This is the fourth article in a series on WILD School Sites, or outdoor classrooms. WILD School Sites are locations that can be used by students, teachers, and the school community as places to learn about wildlife and the environment. The first thing to do when developing a site is to formulate a plan. You can contact your district Wildlife Communication Specialist, who can walk you through the process to help ensure success.
So what type of project should you do?Remember, no two sites are the same, so each site will consist of different projects. Available resources, such as time, money, space, and labor, will also play a role in what projects are chosen. Last month’s article focused on brush piles, perching wires, and viewing blinds as an inexpensive and quick way to get your site up and running. This month we will look at a few more projects which can be completed as well as some important thoughts for those who already have sites.
Cementing your legacy
Sneaky visitorsMany species of animals are wary of humans and can be quite elusive. Creating an animal track plot is an inexpensive and fun way to learn what types of animals pass through your site. Students and educators are often amazed at the species that live around them.
Begin by clearing an area at least 3ft. by 3ft. of all grass and vegetation. A raised bed can also be constructed using landscape timbers. The area should then be filled with clay soil 2-3 inches deep. Be sure to rake the soil smooth and moisten the soil so it is soft enough for animals to leave impressions.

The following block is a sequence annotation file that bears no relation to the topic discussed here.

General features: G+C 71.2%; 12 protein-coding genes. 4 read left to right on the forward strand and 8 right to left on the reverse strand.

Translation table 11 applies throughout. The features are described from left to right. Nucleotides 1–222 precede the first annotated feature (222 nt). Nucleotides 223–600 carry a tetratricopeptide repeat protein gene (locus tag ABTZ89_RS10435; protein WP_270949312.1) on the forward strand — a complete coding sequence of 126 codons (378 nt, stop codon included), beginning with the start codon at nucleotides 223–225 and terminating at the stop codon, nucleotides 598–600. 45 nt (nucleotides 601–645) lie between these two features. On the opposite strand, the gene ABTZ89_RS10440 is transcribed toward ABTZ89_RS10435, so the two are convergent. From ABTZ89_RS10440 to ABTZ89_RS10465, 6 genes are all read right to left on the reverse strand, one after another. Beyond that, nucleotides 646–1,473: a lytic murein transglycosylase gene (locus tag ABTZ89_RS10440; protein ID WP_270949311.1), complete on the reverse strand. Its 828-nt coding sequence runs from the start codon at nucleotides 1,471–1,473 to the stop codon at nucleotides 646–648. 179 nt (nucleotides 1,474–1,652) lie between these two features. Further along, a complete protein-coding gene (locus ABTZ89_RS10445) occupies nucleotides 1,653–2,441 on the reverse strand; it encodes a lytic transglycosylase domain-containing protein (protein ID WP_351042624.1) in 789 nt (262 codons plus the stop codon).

To increase the number and types of animals that visit your plot, try using various types of bait to lure wildlife in. For additional learning opportunities, keep records of what animals visit the site. Students can also create molds of the animal tracks using plaster of Paris.
Don’t walk awayWhether you are just starting out, or a seasoned veteran, WILD School Sites need to be maintained or they will become an overgrown patch of weeds. Maintenance really depends on what projects have been included in the site. This time of year, many species of bushes, including butterfly bushes, can be trimmed. Consult a garden book or website for other species. Warm season grasses can also be trimmed. Now is also a great time to start placing orders for perennials. Stick with native species if possible. Native plants will benefit more wildlife than non-native plants. Also, some non-native plants can become invasive. Native plants are also better adapted to local weather and pests so they require less water and chemicals.
If your site has nest boxes for birds, now is an excellent time to clean those boxes and remove any old nesting material, insect nests, and repair any damage that may have occurred over the winter. Nesting birds such as bluebirds, chickadees, titmice, house wrens, and tree swallows are beginning to look for nesting sites. So be sure to be ready for them.